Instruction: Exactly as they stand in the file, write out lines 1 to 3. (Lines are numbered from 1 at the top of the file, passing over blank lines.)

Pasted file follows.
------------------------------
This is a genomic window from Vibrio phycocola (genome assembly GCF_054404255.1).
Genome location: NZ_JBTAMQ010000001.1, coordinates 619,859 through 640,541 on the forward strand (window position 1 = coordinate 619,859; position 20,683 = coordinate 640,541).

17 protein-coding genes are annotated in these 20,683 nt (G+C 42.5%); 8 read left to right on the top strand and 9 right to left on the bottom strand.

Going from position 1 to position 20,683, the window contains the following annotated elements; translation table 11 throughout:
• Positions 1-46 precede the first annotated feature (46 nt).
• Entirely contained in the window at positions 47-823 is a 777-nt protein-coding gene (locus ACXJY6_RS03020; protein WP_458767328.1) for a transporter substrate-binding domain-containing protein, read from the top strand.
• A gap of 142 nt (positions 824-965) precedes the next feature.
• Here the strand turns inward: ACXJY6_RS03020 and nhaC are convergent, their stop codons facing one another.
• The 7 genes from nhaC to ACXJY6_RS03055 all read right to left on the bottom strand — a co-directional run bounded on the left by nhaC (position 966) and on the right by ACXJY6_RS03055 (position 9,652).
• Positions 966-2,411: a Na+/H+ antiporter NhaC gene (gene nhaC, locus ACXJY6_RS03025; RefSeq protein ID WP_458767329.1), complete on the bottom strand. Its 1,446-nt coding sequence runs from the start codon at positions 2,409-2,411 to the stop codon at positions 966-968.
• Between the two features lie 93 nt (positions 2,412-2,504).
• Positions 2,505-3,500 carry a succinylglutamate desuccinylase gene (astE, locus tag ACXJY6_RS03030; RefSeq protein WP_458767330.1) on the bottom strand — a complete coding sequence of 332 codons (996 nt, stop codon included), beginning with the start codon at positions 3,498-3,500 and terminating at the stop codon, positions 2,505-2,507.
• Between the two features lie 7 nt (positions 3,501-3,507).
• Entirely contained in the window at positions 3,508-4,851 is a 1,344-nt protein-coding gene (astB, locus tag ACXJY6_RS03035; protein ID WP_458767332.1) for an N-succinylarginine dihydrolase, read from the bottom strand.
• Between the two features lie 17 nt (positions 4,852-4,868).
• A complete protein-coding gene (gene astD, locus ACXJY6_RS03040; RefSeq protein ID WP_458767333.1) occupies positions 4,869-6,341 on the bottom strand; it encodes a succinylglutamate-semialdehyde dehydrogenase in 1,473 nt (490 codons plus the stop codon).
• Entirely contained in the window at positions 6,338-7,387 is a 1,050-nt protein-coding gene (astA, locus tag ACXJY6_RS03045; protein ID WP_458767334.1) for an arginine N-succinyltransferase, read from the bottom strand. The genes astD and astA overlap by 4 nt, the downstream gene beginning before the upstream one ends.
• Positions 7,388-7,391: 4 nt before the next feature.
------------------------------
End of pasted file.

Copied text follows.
This is a genomic window from Vibrio phycocola (genome assembly GCF_054404255.1).
Genome location: NZ_JBTAMQ010000001.1, coordinates 619,859 through 640,541 on the forward strand (window position 1 = coordinate 619,859; position 20,683 = coordinate 640,541).

17 protein-coding genes are annotated in these 20,683 nt (G+C 42.5%); 8 read left to right on the top strand and 9 right to left on the bottom strand.